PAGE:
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Dreamboats & Petticoats

The Alexandra Theatre, Birmingham


This is the ultimate jukebox musical, the latest in the Dreamboat series which has always embraced the idea of a real jukebox, live on stage.

Imagine a smoky pub in the 1960s, chrome Wurlitzer with seductive soft lights in the corner, and Jim Cartwright like, the lovelorn, broken-hearted, the lonely, sad, happy patrons come up one by one and feed in their tanners and two bobs (ask granddad), emotions selected from the catalogue of 45s (granddad again), the true definition of mood music.

And that is Dreamcoats, random 60’s hits that put together tell a tale, not that this is Shakespeare or Chekov mind. If you are looking for story or character development then it’s not so much that that ship has sailed, it’s more that that ship has never arrived and never will; let’s just say the plot is paper thin . . . tissue paper thin.

But deep intellectual drama is not what people are there for . . . Dreamboats and Petticoats is fun, a whole, entertaining, forget your troubles and just get happy, night of it, and, for those of a certain age, a night of pure nostalalgia, the music and memories of youth.

You could see the years roll off a couple of . . . more mature . . . ladies near me, arms waving, happily swaying to the hits and having the time of their life. The show might be lightweight, but their memories and happiness certainly weren’t.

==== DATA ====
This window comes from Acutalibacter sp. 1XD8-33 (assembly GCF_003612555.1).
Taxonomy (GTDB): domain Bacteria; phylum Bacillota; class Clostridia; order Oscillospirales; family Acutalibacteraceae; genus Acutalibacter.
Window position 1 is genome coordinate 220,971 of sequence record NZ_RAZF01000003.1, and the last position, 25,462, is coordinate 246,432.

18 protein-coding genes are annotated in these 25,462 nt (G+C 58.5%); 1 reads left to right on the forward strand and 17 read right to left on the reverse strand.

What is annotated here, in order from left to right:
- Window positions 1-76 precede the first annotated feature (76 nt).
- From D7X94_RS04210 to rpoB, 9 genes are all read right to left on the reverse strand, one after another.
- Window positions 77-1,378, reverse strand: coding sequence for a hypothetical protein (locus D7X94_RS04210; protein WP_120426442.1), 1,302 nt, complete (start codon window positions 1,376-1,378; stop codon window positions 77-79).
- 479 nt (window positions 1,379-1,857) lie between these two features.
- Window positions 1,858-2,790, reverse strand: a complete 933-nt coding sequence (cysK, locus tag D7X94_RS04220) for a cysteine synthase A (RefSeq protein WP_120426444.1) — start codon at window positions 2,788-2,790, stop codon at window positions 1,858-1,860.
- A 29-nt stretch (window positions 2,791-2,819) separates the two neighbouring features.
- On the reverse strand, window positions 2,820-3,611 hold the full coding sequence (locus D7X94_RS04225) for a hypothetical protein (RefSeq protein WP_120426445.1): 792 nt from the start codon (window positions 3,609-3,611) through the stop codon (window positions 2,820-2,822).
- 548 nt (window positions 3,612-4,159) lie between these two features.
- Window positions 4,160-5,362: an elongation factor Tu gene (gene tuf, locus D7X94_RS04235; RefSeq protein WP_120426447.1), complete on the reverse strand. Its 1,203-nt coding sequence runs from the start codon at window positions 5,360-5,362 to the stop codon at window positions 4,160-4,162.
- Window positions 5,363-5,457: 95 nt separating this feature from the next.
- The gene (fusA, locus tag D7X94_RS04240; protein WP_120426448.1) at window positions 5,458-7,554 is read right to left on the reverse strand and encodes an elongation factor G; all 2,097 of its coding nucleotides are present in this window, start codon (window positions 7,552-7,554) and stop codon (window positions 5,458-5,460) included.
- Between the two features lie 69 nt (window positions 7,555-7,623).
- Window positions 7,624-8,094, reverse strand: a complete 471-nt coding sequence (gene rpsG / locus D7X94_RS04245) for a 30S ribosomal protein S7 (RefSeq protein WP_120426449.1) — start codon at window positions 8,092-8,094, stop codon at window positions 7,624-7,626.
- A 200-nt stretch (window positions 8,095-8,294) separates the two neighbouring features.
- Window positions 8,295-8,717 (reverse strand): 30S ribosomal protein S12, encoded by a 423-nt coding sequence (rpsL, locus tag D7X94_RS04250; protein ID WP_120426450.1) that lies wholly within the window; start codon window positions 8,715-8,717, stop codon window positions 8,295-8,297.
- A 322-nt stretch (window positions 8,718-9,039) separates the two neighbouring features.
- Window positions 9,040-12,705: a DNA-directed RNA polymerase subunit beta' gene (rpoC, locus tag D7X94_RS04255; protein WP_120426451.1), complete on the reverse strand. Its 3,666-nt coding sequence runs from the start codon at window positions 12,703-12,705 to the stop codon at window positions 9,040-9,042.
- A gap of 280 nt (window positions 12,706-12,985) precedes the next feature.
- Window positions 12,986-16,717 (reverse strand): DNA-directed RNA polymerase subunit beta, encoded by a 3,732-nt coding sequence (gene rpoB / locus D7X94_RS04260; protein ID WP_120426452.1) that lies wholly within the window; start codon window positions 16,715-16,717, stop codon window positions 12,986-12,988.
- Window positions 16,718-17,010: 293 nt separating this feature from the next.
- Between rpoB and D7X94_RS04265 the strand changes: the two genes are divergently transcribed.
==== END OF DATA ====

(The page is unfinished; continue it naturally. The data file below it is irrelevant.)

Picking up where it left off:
For those veterans of the original Dreamcoats & Petticoats (2009) and then Dreamcoats and Miniskirts the characters, and indeed some of the cast, are still the same, starting with Laura, played by Elizabeth Carter – remember to tell her we love her (couldn’t resist that). She has made the role her own and has a lovely voice, her You Don’t Own Me showing it off well.


Laura the reluctant star with Frankie Howard in Torquay

She’s Bobby’s girl (just can’t help it) with Bobby played by Channel 5’s Milkshake! presenter David Ribi. They are still together except she is a big star, in the Mike and Bernie Winter’s Show on TV and now in summer season with Frankie Howard in Torquay. That’s the price she has had to pay to get Bobby’s group, The Conquests, a summer season at Butlin’s Bognor Regis.

Then we have Norman, the would be love god, played in all three incarnations by Alastair Hill, chasing any bit of skirt, old habits dying hard. He shows some lovely comic touches, is a good mover and has a great voice with songs such as Dream Baby and the tongue-in-cheek Make it easy on Yourself

He’s now a dad and married to Sue, Lauren Anderson-Oakley who gave us a fine I just don’t know what to do with myself.

Then there is David Luke as Ray, another veteran of the Dreamboats trio, still a hairdresser, still manager of The Conquests pop group and with a fine voice, giving us a memorable Blue Moon.

He is with Donna, played by Samara Clarke and the pair gave us Concrete and Clay, with Donna, the camp’s new fitness and dance instructor, weighing in with The Clapping Song.

noman and sue